It's still important to see a doctor to ensure it is nothing more serious. Some vitamin deficiencies, such as low levels of magnesium, Vitamin B12, and vitamin B5 can also cause a tingling feeling and contribute to anxiety sensations. Vitamin supplementation may be helpful in ruling out these causes.
How to Stop the Anxiety of Tingling Limbs
There are several ways to control anxiety from the pins and needles sensation. Some of the things you can try include:
- Breathe Slower If you control hyperventilation, you control the pins and needles sensation. Try slowing down your breathing and resisting the urge to take a bigger breath than you need. Breathe in slowly for 5 to 7 seconds, hold for a few seconds, then breathe out for 7 or so seconds. Try to avoid over-breathing, and fight your body's temptation to yawn or expand your chest.
- Moving Even though your body is not technically asleep, moving can still be very advantageous. Clenching your fists when your hands tingle or walking around your home when your legs are on pins and needles are helpful ways to get blood flowing in those areas. In some cases, you'll find that they go away quickly because your anxiety was a response to those areas falling asleep. In other cases, you may find that moving makes it easier to control your anxiety.
- Light Jogging Some mild jogging can also help you regain some of the sensation. It's hard for some people to jog during a panic attack, and don't force yourself if you don't think it's possible. But jogging also increases carbon dioxide release and burns away some stress hormones and muscle tension in a way that tends to relax the body.
- Distractions Finally, a lot of hyperventilation occurs because you're thinking about your own breathing. Try to help your breathing become automatic again. Your body knows how much it needs to breathe to be healthy, but is not in control of regulating your breathing when you make it conscious by thinking about it. Distractions can turn your body back on autopilot and help it balance your oxygen and carbon dioxide levels.
These are all simple but effective ways at helping decrease the pins and needles feeling so that you no longer feel the irritating sensation.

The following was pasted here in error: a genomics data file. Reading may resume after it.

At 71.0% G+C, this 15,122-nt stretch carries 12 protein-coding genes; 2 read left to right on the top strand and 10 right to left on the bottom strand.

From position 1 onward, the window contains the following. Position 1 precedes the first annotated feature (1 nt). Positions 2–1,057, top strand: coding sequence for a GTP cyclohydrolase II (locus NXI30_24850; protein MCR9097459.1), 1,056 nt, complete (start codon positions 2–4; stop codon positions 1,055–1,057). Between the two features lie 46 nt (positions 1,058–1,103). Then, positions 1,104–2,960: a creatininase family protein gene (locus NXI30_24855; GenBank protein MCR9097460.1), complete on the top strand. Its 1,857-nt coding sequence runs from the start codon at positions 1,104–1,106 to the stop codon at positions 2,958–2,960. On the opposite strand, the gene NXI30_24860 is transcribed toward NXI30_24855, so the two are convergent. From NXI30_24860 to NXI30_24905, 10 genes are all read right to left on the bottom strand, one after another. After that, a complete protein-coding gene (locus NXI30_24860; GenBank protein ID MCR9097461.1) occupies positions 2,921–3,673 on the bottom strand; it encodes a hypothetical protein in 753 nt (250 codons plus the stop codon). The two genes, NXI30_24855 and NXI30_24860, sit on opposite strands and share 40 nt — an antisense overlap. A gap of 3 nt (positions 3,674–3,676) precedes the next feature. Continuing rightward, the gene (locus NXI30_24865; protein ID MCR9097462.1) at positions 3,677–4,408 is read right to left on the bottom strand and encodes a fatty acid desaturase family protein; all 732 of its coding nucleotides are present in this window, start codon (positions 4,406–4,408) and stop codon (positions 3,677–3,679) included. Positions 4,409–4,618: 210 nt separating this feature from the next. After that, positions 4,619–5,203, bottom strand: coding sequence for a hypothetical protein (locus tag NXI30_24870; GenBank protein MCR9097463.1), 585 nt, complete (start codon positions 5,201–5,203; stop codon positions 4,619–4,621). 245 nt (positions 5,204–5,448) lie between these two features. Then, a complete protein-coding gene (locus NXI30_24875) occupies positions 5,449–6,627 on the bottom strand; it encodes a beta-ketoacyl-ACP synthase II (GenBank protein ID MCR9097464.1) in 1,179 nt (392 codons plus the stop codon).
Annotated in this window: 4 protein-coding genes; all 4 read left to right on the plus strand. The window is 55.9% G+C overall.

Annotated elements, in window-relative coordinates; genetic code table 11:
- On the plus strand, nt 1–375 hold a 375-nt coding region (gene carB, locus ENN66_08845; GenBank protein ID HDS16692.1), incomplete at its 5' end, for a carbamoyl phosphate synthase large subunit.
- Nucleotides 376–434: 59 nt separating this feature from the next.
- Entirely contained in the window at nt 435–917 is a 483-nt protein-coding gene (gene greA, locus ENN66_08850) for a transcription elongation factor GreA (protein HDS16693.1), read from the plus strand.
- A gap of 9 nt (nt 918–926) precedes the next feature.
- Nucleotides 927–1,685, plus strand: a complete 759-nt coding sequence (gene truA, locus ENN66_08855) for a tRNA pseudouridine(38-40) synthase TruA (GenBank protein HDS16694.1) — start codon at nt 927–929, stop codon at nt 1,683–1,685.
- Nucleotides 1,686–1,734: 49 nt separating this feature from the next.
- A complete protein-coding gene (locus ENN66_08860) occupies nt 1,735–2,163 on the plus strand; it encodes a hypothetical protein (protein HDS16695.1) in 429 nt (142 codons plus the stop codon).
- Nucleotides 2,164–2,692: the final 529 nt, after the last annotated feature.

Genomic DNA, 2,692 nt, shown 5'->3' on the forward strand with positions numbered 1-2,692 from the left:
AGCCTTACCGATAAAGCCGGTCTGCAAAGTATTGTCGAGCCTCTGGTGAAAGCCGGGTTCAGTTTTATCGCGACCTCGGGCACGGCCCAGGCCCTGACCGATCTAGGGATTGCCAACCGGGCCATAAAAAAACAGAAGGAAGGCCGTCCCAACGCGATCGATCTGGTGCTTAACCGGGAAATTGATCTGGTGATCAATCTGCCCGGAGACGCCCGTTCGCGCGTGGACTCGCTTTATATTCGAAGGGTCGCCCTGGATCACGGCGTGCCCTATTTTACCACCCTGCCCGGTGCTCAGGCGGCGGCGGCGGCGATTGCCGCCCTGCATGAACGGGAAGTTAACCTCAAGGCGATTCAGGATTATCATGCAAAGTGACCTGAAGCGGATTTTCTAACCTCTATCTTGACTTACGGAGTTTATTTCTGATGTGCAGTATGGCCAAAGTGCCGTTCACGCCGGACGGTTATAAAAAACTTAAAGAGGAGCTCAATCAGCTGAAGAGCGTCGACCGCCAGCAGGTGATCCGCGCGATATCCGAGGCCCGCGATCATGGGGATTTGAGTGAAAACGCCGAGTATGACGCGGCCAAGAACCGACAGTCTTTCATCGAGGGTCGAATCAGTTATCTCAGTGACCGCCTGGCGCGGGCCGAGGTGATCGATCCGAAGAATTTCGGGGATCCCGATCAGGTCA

Long Term Pins and Needles Treatment
The main issue that you need to consider is how to treat your anxiety in the long term and prevent hyperventilation from occurring. There are two paths to this:
- First, you need to retrain yourself to breathe healthier. Breathing slower and during times of stress will teach your body to control its breathing in a way that is less likely to cause hyperventilation. Make sure that you take 30 minutes or so out of every day to sit in a quiet place and breathe slowly in a controlled manner to provide this training.
- Second you'll need to control your anxiety. Hyperventilation is a trained breathing reflex brought on by anxiety and panic attacks. If you continue to suffer from these disorders, your body will forget everything you trained it to do and hyperventilate again.
I've helped thousands of people stop that pins and needles feeling. It's a symptom of anxiety that requires a consistent and effective approach. Start with my 7 minute anxiety test to fill out your symptoms and get recommended treatment options that are known to work.
Evans, Randolph W. Neurologic aspects of hyperventilation syndrome. Seminars in neurology. Vol. 15. No. 2. 1995.
van den Hout, Marcel A., et al. Waning of panic sensations during prolonged hyperventilation. Behaviour research and therapy 28.5 (1990): 445-448.
Kaplan, Norman M. Anxiety-induced hyperventilation: a common cause of symptoms in patients with hypertension. Archives of internal medicine 157.9 (1997): 945.
Author: Micah Abraham, BSc Psychology, last updated Sep 28, 2017.